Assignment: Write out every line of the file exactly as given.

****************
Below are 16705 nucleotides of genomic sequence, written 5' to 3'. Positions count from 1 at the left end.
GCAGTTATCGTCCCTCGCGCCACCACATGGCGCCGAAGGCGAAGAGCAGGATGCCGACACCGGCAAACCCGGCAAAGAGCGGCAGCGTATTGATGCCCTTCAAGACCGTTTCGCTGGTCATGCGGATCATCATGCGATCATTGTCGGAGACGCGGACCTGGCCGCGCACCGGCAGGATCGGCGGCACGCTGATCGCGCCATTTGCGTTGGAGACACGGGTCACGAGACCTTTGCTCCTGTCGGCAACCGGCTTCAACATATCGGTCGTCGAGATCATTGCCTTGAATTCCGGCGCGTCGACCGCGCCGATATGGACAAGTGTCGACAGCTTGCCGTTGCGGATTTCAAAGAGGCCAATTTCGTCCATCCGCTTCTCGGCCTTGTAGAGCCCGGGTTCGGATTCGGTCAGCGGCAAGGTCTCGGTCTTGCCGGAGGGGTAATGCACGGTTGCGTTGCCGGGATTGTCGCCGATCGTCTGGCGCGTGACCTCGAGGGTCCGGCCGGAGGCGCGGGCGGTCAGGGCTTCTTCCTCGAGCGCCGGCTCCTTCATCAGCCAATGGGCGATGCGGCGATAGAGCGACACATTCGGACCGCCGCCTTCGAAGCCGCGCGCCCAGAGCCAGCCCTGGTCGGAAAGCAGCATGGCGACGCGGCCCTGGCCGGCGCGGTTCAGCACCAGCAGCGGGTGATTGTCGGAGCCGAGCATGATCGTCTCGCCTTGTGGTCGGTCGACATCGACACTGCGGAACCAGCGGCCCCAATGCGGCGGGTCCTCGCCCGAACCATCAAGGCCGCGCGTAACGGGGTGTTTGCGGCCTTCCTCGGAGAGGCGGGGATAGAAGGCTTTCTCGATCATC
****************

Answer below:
Below are 16705 nucleotides of genomic sequence, written 5' to 3'. Positions count from 1 at the left end.
GCAGTTATCGTCCCTCGCGCCACCACATGGCGCCGAAGGCGAAGAGCAGGATGCCGACACCGGCAAACCCGGCAAAGAGCGGCAGCGTATTGATGCCCTTCAAGACCGTTTCGCTGGTCATGCGGATCATCATGCGATCATTGTCGGAGACGCGGACCTGGCCGCGCACCGGCAGGATCGGCGGCACGCTGATCGCGCCATTTGCGTTGGAGACACGGGTCACGAGACCTTTGCTCCTGTCGGCAACCGGCTTCAACATATCGGTCGTCGAGATCATTGCCTTGAATTCCGGCGCGTCGACCGCGCCGATATGGACAAGTGTCGACAGCTTGCCGTTGCGGATTTCAAAGAGGCCAATTTCGTCCATCCGCTTCTCGGCCTTGTAGAGCCCGGGTTCGGATTCGGTCAGCGGCAAGGTCTCGGTCTTGCCGGAGGGGTAATGCACGGTTGCGTTGCCGGGATTGTCGCCGATCGTCTGGCGCGTGACCTCGAGGGTCCGGCCGGAGGCGCGGGCGGTCAGGGCTTCTTCCTCGAGCGCCGGCTCCTTCATCAGCCAATGGGCGATGCGGCGATAGAGCGACACATTCGGACCGCCGCCTTCGAAGCCGCGCGCCCAGAGCCAGCCCTGGTCGGAAAGCAGCATGGCGACGCGGCCCTGGCCGGCGCGGTTCAGCACCAGCAGCGGGTGATTGTCGGAGCCGAGCATGATCGTCTCGCCTTGTGGTCGGTCGACATCGACACTGCGGAACCAGCGGCCCCAATGCGGCGGGTCCTCGCCCGAACCATCAAGGCCGCGCGTAACGGGGTGTTTGCGGCCTTCCTCGGAGAGGCGGGGATAGAAGGCTTTCTCGATCATC